As well as the lyrics, it was Xenomania’s production that made the group such a cultural tour-de-force. Girls Aloud – along with Sugababes, arguably their only worthy adversary – were the original genre pioneers of contemporary British pop music. They arrived on the scene when the public were becoming sick of ballads and cheesy reworks of classic songs, offering something entirely new and original. Their sound was ever fresh and ever evolving, always gutsy and never afraid to blend different genres that, hypothetically, should not work together. Take ‘Sound of the Underground’, with its unique mix of surf rock and drum and bass beats, or ‘What You Crying For’, from 2007’s Tangled Up, an ambitious track that blends bassline wonks with a perfectly poppy chorus: very few artists could navigate such risky genre mashups with as much confidence and flair.

Finally, after years of hit singles, the girls received a BRIT Award in 2009 for ‘The Promise’, a rich explosion of sixties soul that excites the ear today as much as it did on the first listen. Brian Higgins said that the song served to announce Girls Aloud as a supergroup, and it did: its unbelievably rich and layered production and punchy, pithy lyrics made the song an instant classic, elevating the group to legend status.

However, it would be a mistake to chalk up the group’s success entirely to the production and writing talents of Xenomania. It was as much to do with the girls’ abilities to capture the public’s imaginations with their glamorous yet punkish charms: in Harding’s words, they were “five Northern girls with attitude”, their refreshingly regional accents spanning Derry and Newcastle. They also had an undeniable chemistry, in a way that was rare for such a manufactured group – Sugababes ultimately collapsed after many rifts and line-up changes, whilst the likes of Atomic Kitten seemed unable to pick each other out in a crowd – but Girls Aloud genuinely seemed like a group of girlfriends who also happened to be the nation’s biggest popstars. There were the occasional fallouts between them, but as Harding explained during her time on Celebrity Big Brother, the band were “like sisters, so of course it was never going to be plain sailing the whole time.”

Going out with a bang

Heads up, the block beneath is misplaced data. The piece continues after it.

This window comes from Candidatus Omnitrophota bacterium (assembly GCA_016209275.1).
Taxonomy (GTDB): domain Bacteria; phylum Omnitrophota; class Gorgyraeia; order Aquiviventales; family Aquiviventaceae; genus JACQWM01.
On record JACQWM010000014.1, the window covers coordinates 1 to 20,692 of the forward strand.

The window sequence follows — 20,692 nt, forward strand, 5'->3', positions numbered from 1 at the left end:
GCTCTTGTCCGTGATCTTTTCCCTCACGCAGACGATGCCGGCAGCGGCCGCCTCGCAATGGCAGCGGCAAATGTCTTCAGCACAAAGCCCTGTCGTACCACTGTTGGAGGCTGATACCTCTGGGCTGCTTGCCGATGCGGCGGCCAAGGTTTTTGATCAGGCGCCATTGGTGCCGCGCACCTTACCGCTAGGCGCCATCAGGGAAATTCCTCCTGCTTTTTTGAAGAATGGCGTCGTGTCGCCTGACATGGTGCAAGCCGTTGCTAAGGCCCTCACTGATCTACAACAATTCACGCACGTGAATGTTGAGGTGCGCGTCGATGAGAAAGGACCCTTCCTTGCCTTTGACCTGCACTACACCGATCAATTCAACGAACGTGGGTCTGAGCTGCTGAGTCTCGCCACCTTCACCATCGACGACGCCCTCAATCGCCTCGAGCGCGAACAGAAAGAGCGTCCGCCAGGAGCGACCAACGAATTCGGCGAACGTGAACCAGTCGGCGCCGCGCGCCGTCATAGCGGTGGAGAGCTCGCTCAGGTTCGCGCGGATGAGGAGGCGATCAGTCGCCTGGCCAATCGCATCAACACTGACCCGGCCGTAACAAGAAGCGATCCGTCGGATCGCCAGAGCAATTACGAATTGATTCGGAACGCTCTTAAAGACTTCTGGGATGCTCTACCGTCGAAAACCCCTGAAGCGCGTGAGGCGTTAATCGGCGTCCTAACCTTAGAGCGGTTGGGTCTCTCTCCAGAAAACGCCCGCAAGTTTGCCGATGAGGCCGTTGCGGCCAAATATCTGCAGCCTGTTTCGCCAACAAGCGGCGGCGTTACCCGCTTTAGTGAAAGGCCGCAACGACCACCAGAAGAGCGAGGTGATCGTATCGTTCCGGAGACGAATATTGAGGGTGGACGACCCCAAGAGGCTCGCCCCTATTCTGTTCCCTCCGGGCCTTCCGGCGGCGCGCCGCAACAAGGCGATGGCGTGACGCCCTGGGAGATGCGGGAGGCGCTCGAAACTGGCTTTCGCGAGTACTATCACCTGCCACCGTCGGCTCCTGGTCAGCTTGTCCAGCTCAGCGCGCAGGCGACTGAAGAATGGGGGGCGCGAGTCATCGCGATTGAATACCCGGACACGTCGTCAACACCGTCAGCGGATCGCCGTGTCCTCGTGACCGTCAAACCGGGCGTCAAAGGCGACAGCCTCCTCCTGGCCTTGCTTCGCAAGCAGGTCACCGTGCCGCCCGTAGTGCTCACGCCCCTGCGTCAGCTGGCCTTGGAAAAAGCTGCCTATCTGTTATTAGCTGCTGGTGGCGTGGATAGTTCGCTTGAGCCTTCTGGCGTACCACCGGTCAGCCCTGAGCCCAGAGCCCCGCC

The group ultimately disbanded in 2013, after an incredibly successful greatest hits tour, and the release of a single, ‘Something New’, that charted at #2 in the UK, ten years after their initial debut. However, there was talk of the girls reuniting next year, in 2022, to mark the twentieth anniversary of their formation. Harding’s death from cancer this month leaves that possibility uncertain, as the four remaining members lead tributes that truly solidify her legacy as the vivacious, beating heart of the group, consistently setting the tone and making the pace for the rest of the girls to follow. In a post on her Instagram, Nicola Roberts commented, “electric girl, you made us.”

“Electric girl”: Sarah Harding’s legacy

In the darkness of her death, fans have found solace and light in sharing her best moments together on social media, posting hilarious clips from old interviews, or her most outstanding vocal performances. Harding’s legacy as the good time girl of British pop will certainly not be forgotten, as club nights have sprang up across the country, promising an evening of Girls Aloud’s best tunes in exchange for a donation to Cancer Research UK, or to The Christie in Manchester, where she was treated.

Sarah Harding was the first voice we hear on Girls Aloud’s first single, as they invaded the airwaves back in 2002 with their infectious brand of intelligent, genre-blending pop music. From the group’s inception to their last performance together, she was an integral part of their success. She swaggered across every single stage as if she was Mick Jagger taking on Wembley, and her sense of enthusiasm for what she did never faded in the eleven years that the group were together.

Sarah Harding’s fans have set up a JustGiving page, approved by her management, that is taking donations for The Christie in Manchester. You can donate here.